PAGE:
3. Gravatar of Greg Hill Greg Hill
    11. November 2012 at 12:48

    No Country for Old Men

  4. Gravatar of Eorr Eorr
    11. November 2012 at 12:56

    I asked my father in law this question and he bas fiscally said that was the artsy peat of Iowa. My wife first thought when I mentioned it was to ask if that was the artsy part of Iowa where the shop from American Pickers (TV Show) was.

  5. Gravatar of Major_Freedom Major_Freedom
    11. November 2012 at 13:24

    Mr. Bullard noted that in 2009 the Fed may have kept monetary policy too tight, but that was before the Fed embraced bond buying as a tool of policy stimulus.

    The Fed has been “buying bonds as a tool of monetary stimulus” for many decades.

    It’s how they target price inflation, it’s how they lower interest rates…it’s the bread and butter of “monetary stimulus”.

    Bullard Joins Dudley in acknowledging that market monetarists were right in 2009

    It’s actually more accurate to say that Bullard joins Dudley in BELIEVING market monetarists are right.

    “Acknowledging” conveys the false impression that Bullard is accepting an actual truth.

  6. Gravatar of 123 123
    11. November 2012 at 14:21

    The whole Bullard presentation is based on the Taylor rule. He basically argues that after Twist the shadow short interest rate has increased, and this may indicate this policy action was ineffective. And vice versa, he praises the cumulative effect of other policy actions for lowering the shadow short term interest rate, and predicts a boom.

  7. Gravatar of wufwugy wufwugy
    11. November 2012 at 16:17

    Adaptation, Inglourious Basterds, Winter’s Bone, The Proposition, Match Point, O Brother Where Art Thou, Fight Club, Silence of the Lambs, City of God, American Beauty, Office Space, the list goes on….

  8. Gravatar of Lucas Lucas
    11. November 2012 at 16:53

    US politics are fascinating.
    @Becky Hargrove,
    “I’m trying to understand why those same processes from the sixties on didn’t “take”, for instance, in the Ozark’s beautiful Boston mountains.”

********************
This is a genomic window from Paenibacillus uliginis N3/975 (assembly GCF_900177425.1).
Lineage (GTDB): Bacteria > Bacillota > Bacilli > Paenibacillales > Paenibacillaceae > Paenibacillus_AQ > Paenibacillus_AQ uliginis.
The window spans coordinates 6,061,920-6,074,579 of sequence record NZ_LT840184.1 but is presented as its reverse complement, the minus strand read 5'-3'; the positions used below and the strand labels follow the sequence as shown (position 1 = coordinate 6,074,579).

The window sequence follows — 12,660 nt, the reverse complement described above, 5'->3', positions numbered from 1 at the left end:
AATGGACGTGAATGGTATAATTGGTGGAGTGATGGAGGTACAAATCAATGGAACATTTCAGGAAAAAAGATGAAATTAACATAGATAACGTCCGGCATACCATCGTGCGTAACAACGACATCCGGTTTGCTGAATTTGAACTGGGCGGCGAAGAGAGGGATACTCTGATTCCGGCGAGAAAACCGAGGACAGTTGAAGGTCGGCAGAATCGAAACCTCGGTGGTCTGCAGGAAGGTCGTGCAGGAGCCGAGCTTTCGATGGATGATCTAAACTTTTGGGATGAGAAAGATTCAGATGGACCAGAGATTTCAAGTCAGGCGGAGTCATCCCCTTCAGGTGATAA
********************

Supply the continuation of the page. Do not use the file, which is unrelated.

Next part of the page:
I see a map of the Ozarks and I don’t see close sources of liberals. Vermont had NY, for instance.
    Those processes may also be producing enclaves of progressivism in the Mountain West

  9. Gravatar of ssumner ssumner
    11. November 2012 at 17:41

    wufwugy, The list of what?

  10. Gravatar of Benjamin Cole Benjamin Cole
    11. November 2012 at 17:51

    On why great films are always old films:

    Is it that we “forgive” aspects that we would regard as posing or amateurish or banal in films of our own era?

    I am listening to Charles Dickens novels while planting beans and corn. Dickens is in a revival, again regarded as a towering figure of English literature.

    Yet one must “forgive” incredibly maudlin passages. Some have noted the complete absence of sex in Dickens novels–even when young love is the topic– although I do not find that a minus. Others have commented that Dickens novels often have no plot, as in Pickwick Papers.

    But I forgive all of that when listening to Dickens. In a modern novelist, this would all stop publication, let alone savage reviews.

  11. Gravatar of Lorenzo from Oz Lorenzo from Oz
    11. November 2012 at 18:12

    On films: Serenity; Amazing Grace.

    On the Driftless Area, in Oz, we call them “tree change” folk. Not to be confused with “sea change” folk. It creates rural Green voters; otherwise a bizarre oddity.

    And, in incumbent bureaucrat-speak, “may” has the usage you say — I say that as a former bureaucrat.

  12. Gravatar of Mark A. Sadowski Mark A. Sadowski
    11. November 2012 at 18:28

    Scott,
    If you haven’t already you really need to read Bullard’s latest presentation (123 mentions it above).

    http://research.stlouisfed.org/econ/bullard/pdf/Bullard_CFAR_StLouis8Nov2012final.pdf

    Bullard cites work by Leo Krippner on the “shadow rate”. The shadow rate suggests that policy was too tight in 2009 (see slide 18).

    On the other hand the shadow rate also suggests that policy was too loose throughout 2008 (huh?!?) and has been too loose since at least the middle of 2011 (huh?!?). Thus you are mistaken if you think Bullard has come to his senses. This is just another example of Bullard using anything and everything to suggest that current policy is too loose.

    Bullard lists three papers by Krippner that are worth reading.

  13. Gravatar of Saturos Saturos
    11. November 2012 at 19:14

    Do you agree with the Economist’s analysis of the “Asian Great Moderation”? http://www.economist.com/news/finance-and-economics/21565978-some-worlds-stablest-economies-are-asian-time-worry-asias-great

    (Sorry, there was some economics stuff in the post, so I thought…)